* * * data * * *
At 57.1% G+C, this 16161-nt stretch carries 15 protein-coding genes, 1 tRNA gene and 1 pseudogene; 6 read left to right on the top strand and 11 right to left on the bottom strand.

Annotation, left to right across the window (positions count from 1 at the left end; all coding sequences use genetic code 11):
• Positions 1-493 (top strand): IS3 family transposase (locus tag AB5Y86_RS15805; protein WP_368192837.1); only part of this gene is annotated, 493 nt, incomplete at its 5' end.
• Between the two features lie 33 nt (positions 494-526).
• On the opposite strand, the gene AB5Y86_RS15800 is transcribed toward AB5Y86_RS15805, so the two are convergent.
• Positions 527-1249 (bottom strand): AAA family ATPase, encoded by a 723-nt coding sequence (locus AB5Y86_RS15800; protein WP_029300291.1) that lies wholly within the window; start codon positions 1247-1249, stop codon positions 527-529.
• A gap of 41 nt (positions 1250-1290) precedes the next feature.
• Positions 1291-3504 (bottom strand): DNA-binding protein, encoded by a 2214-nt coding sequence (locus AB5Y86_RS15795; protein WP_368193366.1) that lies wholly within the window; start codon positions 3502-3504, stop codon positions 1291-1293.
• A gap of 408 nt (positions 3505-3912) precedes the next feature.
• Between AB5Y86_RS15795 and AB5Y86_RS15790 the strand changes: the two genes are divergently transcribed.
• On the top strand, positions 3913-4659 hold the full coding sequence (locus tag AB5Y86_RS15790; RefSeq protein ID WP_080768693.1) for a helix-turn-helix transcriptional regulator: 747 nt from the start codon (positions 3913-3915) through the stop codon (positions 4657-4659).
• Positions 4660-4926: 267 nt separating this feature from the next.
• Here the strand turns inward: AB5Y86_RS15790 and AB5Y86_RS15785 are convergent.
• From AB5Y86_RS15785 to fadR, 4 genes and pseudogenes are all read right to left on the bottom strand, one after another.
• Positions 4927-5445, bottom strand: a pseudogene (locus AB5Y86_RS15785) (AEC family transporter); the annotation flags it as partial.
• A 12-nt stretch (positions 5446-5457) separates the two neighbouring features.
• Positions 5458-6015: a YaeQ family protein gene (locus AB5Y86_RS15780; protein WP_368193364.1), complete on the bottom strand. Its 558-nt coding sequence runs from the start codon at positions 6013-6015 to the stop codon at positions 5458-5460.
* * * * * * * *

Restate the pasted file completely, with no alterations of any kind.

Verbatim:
At 57.1% G+C, this 16161-nt stretch carries 15 protein-coding genes, 1 tRNA gene and 1 pseudogene; 6 read left to right on the top strand and 11 right to left on the bottom strand.

Annotation, left to right across the window (positions count from 1 at the left end; all coding sequences use genetic code 11):
• Positions 1-493 (top strand): IS3 family transposase (locus tag AB5Y86_RS15805; protein WP_368192837.1); only part of this gene is annotated, 493 nt, incomplete at its 5' end.
• Between the two features lie 33 nt (positions 494-526).
• On the opposite strand, the gene AB5Y86_RS15800 is transcribed toward AB5Y86_RS15805, so the two are convergent.
• Positions 527-1249 (bottom strand): AAA family ATPase, encoded by a 723-nt coding sequence (locus AB5Y86_RS15800; protein WP_029300291.1) that lies wholly within the window; start codon positions 1247-1249, stop codon positions 527-529.
• A gap of 41 nt (positions 1250-1290) precedes the next feature.
• Positions 1291-3504 (bottom strand): DNA-binding protein, encoded by a 2214-nt coding sequence (locus AB5Y86_RS15795; protein WP_368193366.1) that lies wholly within the window; start codon positions 3502-3504, stop codon positions 1291-1293.
• A gap of 408 nt (positions 3505-3912) precedes the next feature.
• Between AB5Y86_RS15795 and AB5Y86_RS15790 the strand changes: the two genes are divergently transcribed.
• On the top strand, positions 3913-4659 hold the full coding sequence (locus tag AB5Y86_RS15790; RefSeq protein ID WP_080768693.1) for a helix-turn-helix transcriptional regulator: 747 nt from the start codon (positions 3913-3915) through the stop codon (positions 4657-4659).
• Positions 4660-4926: 267 nt separating this feature from the next.
• Here the strand turns inward: AB5Y86_RS15790 and AB5Y86_RS15785 are convergent.
• From AB5Y86_RS15785 to fadR, 4 genes and pseudogenes are all read right to left on the bottom strand, one after another.
• Positions 4927-5445, bottom strand: a pseudogene (locus AB5Y86_RS15785) (AEC family transporter); the annotation flags it as partial.
• A 12-nt stretch (positions 5446-5457) separates the two neighbouring features.
• Positions 5458-6015: a YaeQ family protein gene (locus AB5Y86_RS15780; protein WP_368193364.1), complete on the bottom strand. Its 558-nt coding sequence runs from the start codon at positions 6013-6015 to the stop codon at positions 5458-5460.